While you can use a bench grinder or sharpening stone to sharpen a dull chisel, a piece of sandpaper on a flat surface can be used to get the job done, too.

Sandpaper Sharpening Tips

  1. Place a piece of sandpaper grit side up on a flat surface.
  2. Align the beveled edge of a chisel on the sandpaper.
  3. Keeping the bevel aligned, stroke the chisel back and forth on the sandpaper.
  4. Put the flat, back side of the chisel flat on the sandpaper.
  5. Rub the flat side of the chisel back and forth to remove any burr.

Watch the video above to find out more.


Joe Truini: Every homeowner’s toolbox should have at least a couple of chisels used for rough construction work and demolition work. The problem is, because of that kind of rough handling, the chisels dull really quickly.

Here’s a quick way to sharpen them without using a bench grinder or whetstone or anything like that. All you need is a sheet of sandpaper. This is just typical 100-grit sandpaper you can get at any home center or hardware store.

And we’re going to use it to sharpen the chisel and put an edge on it. And what the first thing you notice is that there’s a bevel on the front of the chisel, and you want to maintain that bevel.

So you just set the chisel bevel down, tip it up until you feel it’s resting flat on the bevel, then just stroke it back and forth across the sandpaper. It won’t take long just to put that edge back on there.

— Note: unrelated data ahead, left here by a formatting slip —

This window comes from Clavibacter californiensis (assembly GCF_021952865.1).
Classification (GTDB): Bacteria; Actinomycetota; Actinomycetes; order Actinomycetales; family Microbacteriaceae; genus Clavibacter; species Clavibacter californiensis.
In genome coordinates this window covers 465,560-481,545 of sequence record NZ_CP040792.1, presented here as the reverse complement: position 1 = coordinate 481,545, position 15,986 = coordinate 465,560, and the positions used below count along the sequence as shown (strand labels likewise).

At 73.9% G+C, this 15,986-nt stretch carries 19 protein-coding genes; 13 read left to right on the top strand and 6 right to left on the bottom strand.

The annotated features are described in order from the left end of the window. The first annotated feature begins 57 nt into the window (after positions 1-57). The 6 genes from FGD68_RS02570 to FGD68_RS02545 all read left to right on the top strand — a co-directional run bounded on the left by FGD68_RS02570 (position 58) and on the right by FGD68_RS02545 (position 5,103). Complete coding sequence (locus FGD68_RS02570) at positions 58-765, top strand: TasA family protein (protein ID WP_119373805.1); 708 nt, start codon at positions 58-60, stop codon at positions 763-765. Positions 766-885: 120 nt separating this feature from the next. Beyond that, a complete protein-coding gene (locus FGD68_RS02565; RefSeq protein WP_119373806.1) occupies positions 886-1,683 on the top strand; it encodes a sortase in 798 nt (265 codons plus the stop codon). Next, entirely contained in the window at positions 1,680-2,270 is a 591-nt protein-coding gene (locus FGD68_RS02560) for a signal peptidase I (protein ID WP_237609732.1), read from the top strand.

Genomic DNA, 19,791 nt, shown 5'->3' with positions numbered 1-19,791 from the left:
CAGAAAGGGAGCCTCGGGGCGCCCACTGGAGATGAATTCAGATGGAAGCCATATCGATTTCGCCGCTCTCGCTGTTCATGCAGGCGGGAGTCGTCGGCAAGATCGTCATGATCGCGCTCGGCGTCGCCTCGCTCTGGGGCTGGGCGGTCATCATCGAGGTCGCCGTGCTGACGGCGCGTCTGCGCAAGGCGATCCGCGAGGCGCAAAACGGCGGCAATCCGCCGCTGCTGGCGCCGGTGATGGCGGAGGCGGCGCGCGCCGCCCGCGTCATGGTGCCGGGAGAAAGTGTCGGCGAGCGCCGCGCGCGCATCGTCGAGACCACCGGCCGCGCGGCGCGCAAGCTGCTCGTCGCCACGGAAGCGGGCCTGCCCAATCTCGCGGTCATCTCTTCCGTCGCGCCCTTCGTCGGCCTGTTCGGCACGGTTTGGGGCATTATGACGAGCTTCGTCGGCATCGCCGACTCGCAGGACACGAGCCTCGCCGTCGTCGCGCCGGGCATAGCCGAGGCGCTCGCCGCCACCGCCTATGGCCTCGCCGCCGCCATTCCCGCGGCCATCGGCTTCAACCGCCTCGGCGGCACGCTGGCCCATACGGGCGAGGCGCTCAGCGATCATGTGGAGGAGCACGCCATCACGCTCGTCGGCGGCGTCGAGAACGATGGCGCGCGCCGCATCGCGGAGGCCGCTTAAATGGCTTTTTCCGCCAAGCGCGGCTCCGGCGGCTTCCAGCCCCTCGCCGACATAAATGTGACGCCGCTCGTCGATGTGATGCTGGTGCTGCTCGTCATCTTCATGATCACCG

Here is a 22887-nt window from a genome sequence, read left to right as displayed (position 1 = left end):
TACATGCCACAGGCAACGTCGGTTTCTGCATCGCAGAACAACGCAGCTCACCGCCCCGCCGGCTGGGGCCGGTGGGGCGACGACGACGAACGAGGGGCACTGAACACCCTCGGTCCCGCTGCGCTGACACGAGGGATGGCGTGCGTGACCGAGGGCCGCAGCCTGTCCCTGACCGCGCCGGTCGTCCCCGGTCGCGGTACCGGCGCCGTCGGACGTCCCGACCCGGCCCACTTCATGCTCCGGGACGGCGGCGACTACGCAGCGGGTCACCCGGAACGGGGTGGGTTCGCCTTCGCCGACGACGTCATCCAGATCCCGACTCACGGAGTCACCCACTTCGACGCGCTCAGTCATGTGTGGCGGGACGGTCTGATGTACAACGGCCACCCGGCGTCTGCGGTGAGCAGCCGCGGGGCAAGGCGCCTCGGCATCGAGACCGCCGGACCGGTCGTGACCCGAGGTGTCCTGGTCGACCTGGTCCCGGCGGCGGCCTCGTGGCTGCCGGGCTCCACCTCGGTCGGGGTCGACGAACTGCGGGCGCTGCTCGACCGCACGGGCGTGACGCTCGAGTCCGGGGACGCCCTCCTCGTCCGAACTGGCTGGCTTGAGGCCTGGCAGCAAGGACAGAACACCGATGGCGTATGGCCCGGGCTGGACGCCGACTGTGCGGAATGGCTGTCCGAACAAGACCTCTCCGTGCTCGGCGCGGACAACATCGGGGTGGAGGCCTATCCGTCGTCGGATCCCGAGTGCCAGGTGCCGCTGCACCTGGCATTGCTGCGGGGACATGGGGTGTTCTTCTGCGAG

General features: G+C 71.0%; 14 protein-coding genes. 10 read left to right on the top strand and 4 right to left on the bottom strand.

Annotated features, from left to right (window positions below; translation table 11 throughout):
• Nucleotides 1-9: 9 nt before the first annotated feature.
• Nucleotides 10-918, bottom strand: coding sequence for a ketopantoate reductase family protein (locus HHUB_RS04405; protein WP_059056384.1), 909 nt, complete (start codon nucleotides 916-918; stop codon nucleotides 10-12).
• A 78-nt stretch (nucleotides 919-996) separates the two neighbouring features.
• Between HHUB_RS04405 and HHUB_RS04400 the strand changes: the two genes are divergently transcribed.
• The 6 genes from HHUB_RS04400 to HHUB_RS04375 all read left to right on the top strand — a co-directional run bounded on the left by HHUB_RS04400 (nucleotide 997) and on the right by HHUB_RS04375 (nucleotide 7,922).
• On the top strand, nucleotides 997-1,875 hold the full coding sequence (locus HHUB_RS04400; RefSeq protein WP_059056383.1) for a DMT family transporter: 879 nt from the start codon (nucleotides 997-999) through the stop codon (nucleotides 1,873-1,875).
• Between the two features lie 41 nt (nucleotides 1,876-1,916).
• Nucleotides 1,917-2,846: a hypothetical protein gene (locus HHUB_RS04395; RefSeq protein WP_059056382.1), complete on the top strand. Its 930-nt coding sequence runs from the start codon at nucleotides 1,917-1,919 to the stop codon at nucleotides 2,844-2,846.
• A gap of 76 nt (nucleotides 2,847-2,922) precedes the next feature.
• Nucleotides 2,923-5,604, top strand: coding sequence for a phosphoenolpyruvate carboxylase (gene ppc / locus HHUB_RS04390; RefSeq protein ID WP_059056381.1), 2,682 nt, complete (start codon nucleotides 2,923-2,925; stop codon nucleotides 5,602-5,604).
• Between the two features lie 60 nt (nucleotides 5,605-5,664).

And then feel the back of it with your thumbnail. If you feel it’s catching on an edge, that’s a burr from metal rolling over. To eliminate that, just hold the chisel flat down with the bevel up and go back and forth a couple of times until it’s gone.

There you go. Razor sharp and as good as new.

Further Information

Editorial Contributors
avatar for Joe Truini

Joe Truini

Radio Show Co-Host

Joe Truini is a contractor, author, and the host of “Simple Solutions” on Today’s Homeowner TV and the weekly Today’s Homeowner radio show. He has worked on both large commercial projects and residential remodeling, and has written for national publications such as This Old House and Popular Mechanics. He has also written eight books, including three best-selling shed-building books. Joe lives in Connecticut with his family and enjoys hiking, traveling, and baseball in his spare time.

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